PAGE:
Pages: 338 (with indices)
Original date of publication: 2006
My edition: 2006 (Three Rivers Press)
Why I decided to read: read and reviewed by another blogger; can’t remember who!
How I acquired my copy: Borders gift card from a Secret Santa exchange at work, January 2010
The subtitle of this book is A Madcap Story of Sex, Style, Celebrity, and the Women Who Made America Modern. This book, a social and cultural history of the iconic flapper, is indeed just that. It explores the authors, actresses, illustrators, magazine columnists, advertising executives, and newspaper columnists that defined the flapper of the 1920s, a girl who “was always a caricature—one part fiction one part reality, with a splash of melodrama for good measure…she was a broad and sometimes overdrawn social category” (p. 123).
This is a highly readable and compelling work of nonfiction, and a broad introduction to the period. The author covers everything—literally, everything—to give his readers a broad picture of the period and what made the flapper who she was—more of an image that women aspired to than anything else. Zeitz discusses several of the people who helped define the flapper image, among them F. Scott and Zelda Fitzgerald, whose antics were famous throughout America and Europe; the actresses Colleen Moore, Clara Bow, and Louise Brooks; and Coco Chanel, famous for setting trends and inventing the little black dress.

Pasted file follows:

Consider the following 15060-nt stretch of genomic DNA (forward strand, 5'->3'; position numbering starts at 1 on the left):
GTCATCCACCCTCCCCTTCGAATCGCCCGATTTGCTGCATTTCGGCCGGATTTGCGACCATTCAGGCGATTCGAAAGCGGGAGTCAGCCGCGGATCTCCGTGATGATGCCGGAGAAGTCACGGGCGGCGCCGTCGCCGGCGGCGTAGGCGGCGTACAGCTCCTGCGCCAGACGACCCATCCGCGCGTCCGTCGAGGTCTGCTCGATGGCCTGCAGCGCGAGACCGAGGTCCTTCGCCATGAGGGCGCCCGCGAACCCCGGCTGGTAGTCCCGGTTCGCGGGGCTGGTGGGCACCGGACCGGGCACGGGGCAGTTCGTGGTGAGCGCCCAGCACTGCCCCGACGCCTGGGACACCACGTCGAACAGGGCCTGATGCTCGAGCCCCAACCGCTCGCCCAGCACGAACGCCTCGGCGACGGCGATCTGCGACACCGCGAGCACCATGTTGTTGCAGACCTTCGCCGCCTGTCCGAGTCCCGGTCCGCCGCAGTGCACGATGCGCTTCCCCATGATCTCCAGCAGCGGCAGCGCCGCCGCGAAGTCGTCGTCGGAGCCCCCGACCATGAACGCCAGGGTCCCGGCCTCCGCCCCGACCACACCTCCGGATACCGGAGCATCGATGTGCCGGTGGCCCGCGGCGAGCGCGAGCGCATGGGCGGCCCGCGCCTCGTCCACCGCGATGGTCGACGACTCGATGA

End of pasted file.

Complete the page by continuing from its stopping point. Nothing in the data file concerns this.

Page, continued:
There are lots of really interesting bits about the rise of advertising as a major business and women’s fashion not just in the early 20th century but the 19th as well. I also was interested in what early feminists and suffragettes thought of the flapper—not what I would have thought! This book is well researched, and seems a little bit gossipy at times (especially with regards to Louise Brooks, who makes Zelda Fitzgerald look like Mary Sue in comparison), but that’s the whole fun of the book. There are black and white reproductions of photographs from the era of the major players mentioned in this book. This book is definitely recommended for anyone who wants a general introduction to the 1920s and its culture.